The use of APIs yields several benefits for financial services to all parties involved, and perhaps the most important of which is increasing cost-effectiveness for institutions while simultaneously increasing the quality and quantity of available services to consumers. This is achieved through banks providing customized experiences to individual customers, as opposed to relying on a ‘one-size-for-all’ approach. In this scenario, customers get a personalized solution by choosing the financial components (programs and apps) that they actually need while discarding the ones they don’t, and banks in turn lower their costs by giving their users choices and not needlessly spending on generic comprehensive solutions.
FinTech APIs additionally empower investment management activities, where individuals can provide access to their portfolio information to their brokers or advisors, facilitating their tasks by pooling all the customer data in one place and saving them time and effort in the process.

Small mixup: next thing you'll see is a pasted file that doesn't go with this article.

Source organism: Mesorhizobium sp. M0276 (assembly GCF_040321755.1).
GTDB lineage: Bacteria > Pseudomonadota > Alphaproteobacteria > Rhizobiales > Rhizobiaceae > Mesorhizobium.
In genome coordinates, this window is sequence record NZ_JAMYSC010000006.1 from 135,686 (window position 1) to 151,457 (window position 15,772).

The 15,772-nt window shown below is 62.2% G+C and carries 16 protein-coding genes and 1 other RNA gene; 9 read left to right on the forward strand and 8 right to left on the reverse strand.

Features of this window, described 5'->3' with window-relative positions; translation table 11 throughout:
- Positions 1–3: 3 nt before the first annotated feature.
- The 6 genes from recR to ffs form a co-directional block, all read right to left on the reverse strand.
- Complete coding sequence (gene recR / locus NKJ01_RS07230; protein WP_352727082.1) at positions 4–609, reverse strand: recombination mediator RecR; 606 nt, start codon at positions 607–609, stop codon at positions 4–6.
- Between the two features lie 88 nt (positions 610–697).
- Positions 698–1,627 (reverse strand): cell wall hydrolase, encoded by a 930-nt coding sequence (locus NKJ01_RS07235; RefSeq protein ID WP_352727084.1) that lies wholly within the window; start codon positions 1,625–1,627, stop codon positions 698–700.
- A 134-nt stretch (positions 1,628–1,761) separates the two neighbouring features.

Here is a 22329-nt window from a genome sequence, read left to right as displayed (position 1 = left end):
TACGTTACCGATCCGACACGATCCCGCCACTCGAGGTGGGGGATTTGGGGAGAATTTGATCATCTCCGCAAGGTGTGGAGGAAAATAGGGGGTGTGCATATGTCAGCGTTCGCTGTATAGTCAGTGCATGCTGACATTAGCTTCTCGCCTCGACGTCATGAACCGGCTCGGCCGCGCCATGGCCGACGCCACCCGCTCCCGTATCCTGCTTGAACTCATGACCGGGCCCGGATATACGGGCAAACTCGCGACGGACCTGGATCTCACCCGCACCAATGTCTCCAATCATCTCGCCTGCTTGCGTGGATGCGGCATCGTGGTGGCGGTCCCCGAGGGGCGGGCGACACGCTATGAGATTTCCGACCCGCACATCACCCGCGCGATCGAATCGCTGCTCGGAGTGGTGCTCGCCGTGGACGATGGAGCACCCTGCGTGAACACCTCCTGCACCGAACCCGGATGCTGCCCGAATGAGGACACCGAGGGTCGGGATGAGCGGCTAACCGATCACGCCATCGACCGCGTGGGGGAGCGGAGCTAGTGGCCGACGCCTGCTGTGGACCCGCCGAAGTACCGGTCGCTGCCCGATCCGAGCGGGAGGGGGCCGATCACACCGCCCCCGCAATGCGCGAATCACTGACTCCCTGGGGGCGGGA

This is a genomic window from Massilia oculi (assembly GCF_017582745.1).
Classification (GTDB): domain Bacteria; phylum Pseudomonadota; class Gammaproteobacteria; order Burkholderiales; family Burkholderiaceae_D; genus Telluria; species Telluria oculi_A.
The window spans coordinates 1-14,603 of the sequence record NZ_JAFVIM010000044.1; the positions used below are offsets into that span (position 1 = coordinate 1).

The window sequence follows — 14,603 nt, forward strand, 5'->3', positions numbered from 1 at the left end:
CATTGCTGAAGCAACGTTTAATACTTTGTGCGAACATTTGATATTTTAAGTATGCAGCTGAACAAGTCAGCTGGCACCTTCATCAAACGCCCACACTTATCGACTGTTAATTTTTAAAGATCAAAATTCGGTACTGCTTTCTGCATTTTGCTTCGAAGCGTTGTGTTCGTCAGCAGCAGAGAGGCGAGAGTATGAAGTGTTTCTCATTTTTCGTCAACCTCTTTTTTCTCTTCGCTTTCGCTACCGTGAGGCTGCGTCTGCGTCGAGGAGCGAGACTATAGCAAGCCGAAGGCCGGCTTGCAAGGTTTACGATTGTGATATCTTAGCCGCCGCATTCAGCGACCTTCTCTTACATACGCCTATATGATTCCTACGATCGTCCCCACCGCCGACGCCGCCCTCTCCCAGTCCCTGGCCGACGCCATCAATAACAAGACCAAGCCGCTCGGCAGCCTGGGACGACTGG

Other applications include customer authentication and verification processes such as KYC (Know Your Customer) applications, enabled through RegTech (regulatory technology) APIs that connect customer biometrics like fingerprints to a central database, in order to secure and authenticate access to accounts.
APIs also provide a security and privacy aspect to digital finance that is contributing to FinTech adoption worldwide, as customers increasingly understand that substantial efforts are made by banks to secure their bank accounts, leading to the promising growth and continuous development of the FinTech industry into the future.
As the line between traditional and digital finance gets thinner over time, all underlying technologies in both industries are benefitting from innovative technologies. Technologies like KYC (Know Your Customer), biometrics, digital regulatory compliance, e-payments, artificial intelligence (AI) and much more are all in need of properly implemented APIs to make their mark on conventional FIs, maximize their full potential and therefore benefit the financial institutions, FinTech companies and both of their customers in the best way possible as they move forward together.